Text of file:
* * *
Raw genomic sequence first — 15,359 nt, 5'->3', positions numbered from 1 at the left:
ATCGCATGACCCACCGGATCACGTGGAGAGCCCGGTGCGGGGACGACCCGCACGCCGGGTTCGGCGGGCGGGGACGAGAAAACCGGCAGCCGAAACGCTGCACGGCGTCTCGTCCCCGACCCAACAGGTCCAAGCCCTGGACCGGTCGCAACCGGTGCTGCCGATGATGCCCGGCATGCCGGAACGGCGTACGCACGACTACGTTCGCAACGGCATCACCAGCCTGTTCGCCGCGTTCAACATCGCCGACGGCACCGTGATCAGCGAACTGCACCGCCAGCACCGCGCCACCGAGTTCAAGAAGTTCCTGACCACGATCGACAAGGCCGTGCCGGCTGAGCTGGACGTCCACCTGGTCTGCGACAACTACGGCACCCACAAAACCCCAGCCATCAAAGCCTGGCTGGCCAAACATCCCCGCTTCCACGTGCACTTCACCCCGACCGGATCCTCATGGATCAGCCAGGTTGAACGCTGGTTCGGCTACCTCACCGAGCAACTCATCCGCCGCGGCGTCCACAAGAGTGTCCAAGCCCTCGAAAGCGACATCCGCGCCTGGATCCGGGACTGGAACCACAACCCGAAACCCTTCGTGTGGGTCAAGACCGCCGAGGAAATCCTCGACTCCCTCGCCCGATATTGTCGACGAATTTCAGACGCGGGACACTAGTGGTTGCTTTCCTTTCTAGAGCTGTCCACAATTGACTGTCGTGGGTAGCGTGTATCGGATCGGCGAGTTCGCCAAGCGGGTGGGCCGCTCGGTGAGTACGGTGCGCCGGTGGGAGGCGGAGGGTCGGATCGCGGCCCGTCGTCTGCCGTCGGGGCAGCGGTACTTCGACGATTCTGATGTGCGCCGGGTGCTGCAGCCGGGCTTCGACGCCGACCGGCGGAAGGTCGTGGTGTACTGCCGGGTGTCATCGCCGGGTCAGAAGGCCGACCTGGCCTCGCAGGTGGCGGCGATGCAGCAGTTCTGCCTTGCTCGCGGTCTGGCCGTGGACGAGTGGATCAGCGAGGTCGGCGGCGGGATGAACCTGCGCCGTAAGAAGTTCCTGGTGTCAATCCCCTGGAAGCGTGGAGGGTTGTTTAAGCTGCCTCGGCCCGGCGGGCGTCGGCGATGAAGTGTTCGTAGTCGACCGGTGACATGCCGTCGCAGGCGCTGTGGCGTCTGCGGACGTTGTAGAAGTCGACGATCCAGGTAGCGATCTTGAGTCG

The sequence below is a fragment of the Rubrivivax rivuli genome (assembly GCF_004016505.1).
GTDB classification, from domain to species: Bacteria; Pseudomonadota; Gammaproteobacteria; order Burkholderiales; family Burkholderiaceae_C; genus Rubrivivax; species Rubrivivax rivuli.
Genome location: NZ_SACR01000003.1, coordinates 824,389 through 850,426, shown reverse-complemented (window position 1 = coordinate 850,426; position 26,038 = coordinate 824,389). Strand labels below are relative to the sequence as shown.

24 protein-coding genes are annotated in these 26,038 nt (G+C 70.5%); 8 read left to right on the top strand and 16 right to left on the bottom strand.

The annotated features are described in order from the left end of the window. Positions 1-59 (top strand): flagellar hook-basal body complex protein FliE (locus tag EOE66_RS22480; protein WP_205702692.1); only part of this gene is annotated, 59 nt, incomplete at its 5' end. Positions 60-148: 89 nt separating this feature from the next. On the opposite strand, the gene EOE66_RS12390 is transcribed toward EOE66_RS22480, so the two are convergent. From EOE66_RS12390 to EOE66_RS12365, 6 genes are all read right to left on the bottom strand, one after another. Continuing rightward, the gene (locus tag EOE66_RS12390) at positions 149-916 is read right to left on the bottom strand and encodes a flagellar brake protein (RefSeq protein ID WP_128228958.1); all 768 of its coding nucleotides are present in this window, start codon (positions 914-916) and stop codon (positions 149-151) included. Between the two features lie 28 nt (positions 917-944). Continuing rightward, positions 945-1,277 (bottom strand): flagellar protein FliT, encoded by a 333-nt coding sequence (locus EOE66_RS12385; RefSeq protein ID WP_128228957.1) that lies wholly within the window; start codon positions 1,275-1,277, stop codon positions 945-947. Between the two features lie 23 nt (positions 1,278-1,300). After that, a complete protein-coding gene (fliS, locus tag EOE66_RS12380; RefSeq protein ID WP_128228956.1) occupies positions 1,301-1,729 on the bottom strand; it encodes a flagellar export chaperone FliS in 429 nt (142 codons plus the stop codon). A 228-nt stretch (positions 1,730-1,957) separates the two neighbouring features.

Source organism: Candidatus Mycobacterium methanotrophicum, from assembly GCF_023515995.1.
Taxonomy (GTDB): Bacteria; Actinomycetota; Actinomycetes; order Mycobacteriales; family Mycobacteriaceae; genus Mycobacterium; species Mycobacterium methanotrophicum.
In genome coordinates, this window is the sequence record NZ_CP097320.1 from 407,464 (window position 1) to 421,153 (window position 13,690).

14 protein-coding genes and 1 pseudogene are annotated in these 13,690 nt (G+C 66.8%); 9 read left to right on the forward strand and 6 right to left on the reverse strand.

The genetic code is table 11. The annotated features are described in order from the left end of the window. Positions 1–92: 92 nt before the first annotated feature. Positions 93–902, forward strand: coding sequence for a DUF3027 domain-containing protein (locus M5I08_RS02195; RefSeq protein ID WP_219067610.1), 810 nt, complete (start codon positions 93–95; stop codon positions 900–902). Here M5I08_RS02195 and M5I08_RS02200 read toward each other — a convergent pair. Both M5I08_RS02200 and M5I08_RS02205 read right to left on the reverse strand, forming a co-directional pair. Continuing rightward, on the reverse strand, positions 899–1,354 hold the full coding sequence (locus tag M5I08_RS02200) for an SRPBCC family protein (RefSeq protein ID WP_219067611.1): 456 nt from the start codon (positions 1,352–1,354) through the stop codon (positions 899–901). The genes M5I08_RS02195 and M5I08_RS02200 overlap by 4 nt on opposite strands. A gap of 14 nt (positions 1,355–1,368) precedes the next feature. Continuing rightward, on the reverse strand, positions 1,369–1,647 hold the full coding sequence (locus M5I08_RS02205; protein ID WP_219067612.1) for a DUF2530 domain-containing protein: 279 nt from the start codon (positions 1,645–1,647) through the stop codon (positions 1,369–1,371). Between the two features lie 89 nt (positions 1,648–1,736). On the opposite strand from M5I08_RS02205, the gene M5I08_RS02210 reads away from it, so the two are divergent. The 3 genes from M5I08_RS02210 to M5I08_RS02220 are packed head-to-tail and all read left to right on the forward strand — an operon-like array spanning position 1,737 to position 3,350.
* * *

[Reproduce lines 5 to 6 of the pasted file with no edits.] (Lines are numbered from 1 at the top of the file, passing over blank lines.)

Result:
Genome location: NZ_SACR01000003.1, coordinates 824,389 through 850,426, shown reverse-complemented (window position 1 = coordinate 850,426; position 26,038 = coordinate 824,389). Strand labels below are relative to the sequence as shown.

24 protein-coding genes are annotated in these 26,038 nt (G+C 70.5%); 8 read left to right on the top strand and 16 right to left on the bottom strand.